Melissococcus pluton is a bacterial brood disease that infests the guts of bee larvae. European foulbrood is generally considered to be less deadly than American foulbrood. European foulbrood does not form spores, though it can overwinter on comb.

European foulbrood is generally treated chemically with oxytetracycline hydrochloride.


Ascophaera apis is a fungal disease that causes infected bee larvae to appear white and 'chalky'.

Hives with Chalkbrood can generally be recovered by increasing the ventilation through the hive and/or by requeening the hive.


Nosema apis is caused by a spore-forming protozoan that invades the intestinal tracts of adult bees. Nosema is normally only a problem when the bees can not leave the hive to eliminate waste (for example, during an extended cold spell in winter or when the hives are enclosed in a wintering barn). When the bees are unable to void (cleansing flights), they can develop dysentery.

Nosema is treated by increasing the ventilation through the hive. Some beekeepers will treat a hive with antibiotics.

Nosema can also be prevented or minimized by removing much of the honey from the beehive then feeding the bees on sugar water in the late fall. Sugar water made from refined sugar has essentially the same nutritional content as flower nectar but lower ash levels, decreasing the bees' risk of dysentery.

''The statement "essentially the same nutritional content" remains a point of controversy among some beekeepers though the research demonstrating lower ash levels and reduced risk of dysentery are widely accepted.

Small hive beetle

Slimed by hive beetle larvae
Hives infested at this level
will drive out bee colonies.

Aethina tumida is a small, dark-colored beetle that lives in beehives.

Originally from Africa, the first discovery of small hive beetles in the US occurred in Florida in 1987.

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Wax moths

Galleria mellonella (greater wax moths) will not attack the bees directly, but feed on the wax used by the bees to build their honeycomb. The destruction of the comb, though, will spill or contaminate stored honey and may kill bee larvae.

A strong hive generally needs no treatment to control wax moths. The bees themselves will kill and clean out the moth larvae and webs. Wax moths are a significant challenge for beekeepers, though, because they can destroy the carefully built frames of empty comb that the beekeeper is saving for the next season.

Wax moths can be controlled chemically (the equivalent of moth balls) or by freezing the comb. Because wax moths can not survive a cold winter, they are usually not a problem for beekeepers in the northern U.S. or Canada.

Chilled brood

Chilled brood is not actually a disease but is usually a result of mistreatment of the bees by the beekeeper. Brood must be kept warm at all times. Nurse bees cluster over the brood to keep it at the right temperature. When a beekeeper opens the hive (to inspect, remove honey, check the queen, or just because he/she is curious) and prevents the nurse bees from clustering on the frame for too long, the brood can become chilled, deforming or even killing some of the bees.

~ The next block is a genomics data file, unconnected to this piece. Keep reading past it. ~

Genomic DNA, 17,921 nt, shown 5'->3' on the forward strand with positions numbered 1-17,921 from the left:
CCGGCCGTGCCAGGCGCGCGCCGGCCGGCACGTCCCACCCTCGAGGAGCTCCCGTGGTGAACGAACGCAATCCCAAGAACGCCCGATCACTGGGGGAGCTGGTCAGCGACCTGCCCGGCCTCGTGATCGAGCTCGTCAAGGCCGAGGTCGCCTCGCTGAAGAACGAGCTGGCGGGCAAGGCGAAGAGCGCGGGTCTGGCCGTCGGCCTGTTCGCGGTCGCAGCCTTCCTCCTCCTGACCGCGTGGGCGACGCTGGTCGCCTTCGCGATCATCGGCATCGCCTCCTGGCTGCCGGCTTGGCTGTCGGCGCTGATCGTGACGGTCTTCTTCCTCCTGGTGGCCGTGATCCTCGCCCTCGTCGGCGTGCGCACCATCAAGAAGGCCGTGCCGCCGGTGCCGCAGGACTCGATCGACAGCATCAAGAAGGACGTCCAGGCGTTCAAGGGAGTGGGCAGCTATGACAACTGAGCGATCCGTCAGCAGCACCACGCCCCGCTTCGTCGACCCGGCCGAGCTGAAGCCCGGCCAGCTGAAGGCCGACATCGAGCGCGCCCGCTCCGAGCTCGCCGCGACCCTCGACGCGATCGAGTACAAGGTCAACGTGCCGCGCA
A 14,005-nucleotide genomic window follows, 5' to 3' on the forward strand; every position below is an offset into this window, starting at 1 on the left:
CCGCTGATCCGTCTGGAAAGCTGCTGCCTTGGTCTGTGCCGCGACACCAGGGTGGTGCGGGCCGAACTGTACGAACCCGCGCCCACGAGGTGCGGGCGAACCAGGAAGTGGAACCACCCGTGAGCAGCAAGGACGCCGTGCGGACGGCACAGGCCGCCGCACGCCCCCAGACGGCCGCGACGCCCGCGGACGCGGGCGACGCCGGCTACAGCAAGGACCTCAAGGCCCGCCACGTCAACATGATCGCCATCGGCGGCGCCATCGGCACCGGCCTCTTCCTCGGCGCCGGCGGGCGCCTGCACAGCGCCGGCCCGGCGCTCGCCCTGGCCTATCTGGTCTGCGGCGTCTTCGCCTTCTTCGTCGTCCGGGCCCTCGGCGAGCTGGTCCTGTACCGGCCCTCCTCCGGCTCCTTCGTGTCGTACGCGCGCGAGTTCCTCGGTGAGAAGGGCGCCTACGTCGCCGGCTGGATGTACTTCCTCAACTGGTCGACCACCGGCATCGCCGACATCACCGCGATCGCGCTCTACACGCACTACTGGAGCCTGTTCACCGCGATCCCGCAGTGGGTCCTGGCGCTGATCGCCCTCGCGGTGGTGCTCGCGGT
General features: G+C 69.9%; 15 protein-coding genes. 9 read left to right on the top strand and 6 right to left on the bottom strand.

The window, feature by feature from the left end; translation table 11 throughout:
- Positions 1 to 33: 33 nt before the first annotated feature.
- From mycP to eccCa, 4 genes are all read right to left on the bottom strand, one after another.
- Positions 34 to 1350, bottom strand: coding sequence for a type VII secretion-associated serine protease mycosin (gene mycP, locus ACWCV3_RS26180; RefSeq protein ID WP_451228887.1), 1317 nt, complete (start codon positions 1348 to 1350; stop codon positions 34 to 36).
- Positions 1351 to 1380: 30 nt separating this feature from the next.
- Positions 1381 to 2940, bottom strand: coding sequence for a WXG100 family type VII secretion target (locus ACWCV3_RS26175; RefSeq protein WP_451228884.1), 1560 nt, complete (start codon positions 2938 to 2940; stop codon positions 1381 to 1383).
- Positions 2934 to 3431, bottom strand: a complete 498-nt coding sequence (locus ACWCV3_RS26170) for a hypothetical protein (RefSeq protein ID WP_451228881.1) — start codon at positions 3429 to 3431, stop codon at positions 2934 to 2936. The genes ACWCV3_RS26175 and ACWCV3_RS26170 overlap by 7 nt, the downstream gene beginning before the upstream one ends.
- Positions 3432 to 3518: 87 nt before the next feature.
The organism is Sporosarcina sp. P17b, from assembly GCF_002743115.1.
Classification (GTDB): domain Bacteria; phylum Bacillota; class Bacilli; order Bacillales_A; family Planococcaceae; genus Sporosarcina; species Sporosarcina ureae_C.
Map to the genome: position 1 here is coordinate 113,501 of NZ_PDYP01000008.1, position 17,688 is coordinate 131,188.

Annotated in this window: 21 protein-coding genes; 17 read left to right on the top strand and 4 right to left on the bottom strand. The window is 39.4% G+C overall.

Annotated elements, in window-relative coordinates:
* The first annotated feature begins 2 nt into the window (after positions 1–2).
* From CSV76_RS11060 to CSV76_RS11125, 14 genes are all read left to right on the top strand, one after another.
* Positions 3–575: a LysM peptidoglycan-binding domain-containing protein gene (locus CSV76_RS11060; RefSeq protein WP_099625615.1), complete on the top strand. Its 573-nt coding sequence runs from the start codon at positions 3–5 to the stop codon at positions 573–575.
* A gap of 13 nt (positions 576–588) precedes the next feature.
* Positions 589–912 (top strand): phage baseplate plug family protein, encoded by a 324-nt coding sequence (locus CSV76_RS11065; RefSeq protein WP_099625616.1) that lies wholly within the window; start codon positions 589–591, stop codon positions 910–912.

To minimize the risk of chilled brood, open the hive on warm days and at the hottest part of the day. (This is also the time when the most field bees will be out foraging and the number of bees in the hive will be at its lowest.) Learn to inspect your hive as quickly as possible and put frames with brood back where the bees can cluster on it immediately.

Pesticide losses

Honeybees are susceptible to many of the chemicals used for agricultural spraying of other insects and pests. Because the bees forage up to several miles from the hive, they may fly into areas actively being sprayed by farmers or they may collect pollen from 'contaminated' flowers.

Pesticide losses may be relatively easy to identify (large and sudden numbers of dead bees in front of the hive) or quite difficult, especially if the loss results from a gradual accumulation of pesticide brought in by the foraging bees. Quick acting pesticides may deprive the hive of its foragers, dropping them in the field before they can return home.

Insecticides that are toxic to bees have label directions that protect the bees from poisoning as they forage. To comply with the label, applicators must know where and when bees forage in the application area, and the length of residual activity of the pesticide.

Some pesticide authorities recommend, and some jurisdictions require, that notice of spraying be sent to all known beekeepers in the area so that they can seal the entrances to their hives and keep the bees inside until the pesticide has had a chance to disperse. However, sealing honeybees from flight on hot days can also kill bees. Beekeeper notification does not comply with the label directions, nor does it offer any protection to bees, if the beekeeper cannot access them, nor to wild native bees or feral honeybees. Thus beekeeper notification as a normal proceedure does not really protect all the pollinators of the area, and is, in effect, a circumventing of the label requirements. Pesticide losses are a major factor in pollinator decline.

See also: Africanized bee, bee

External links and references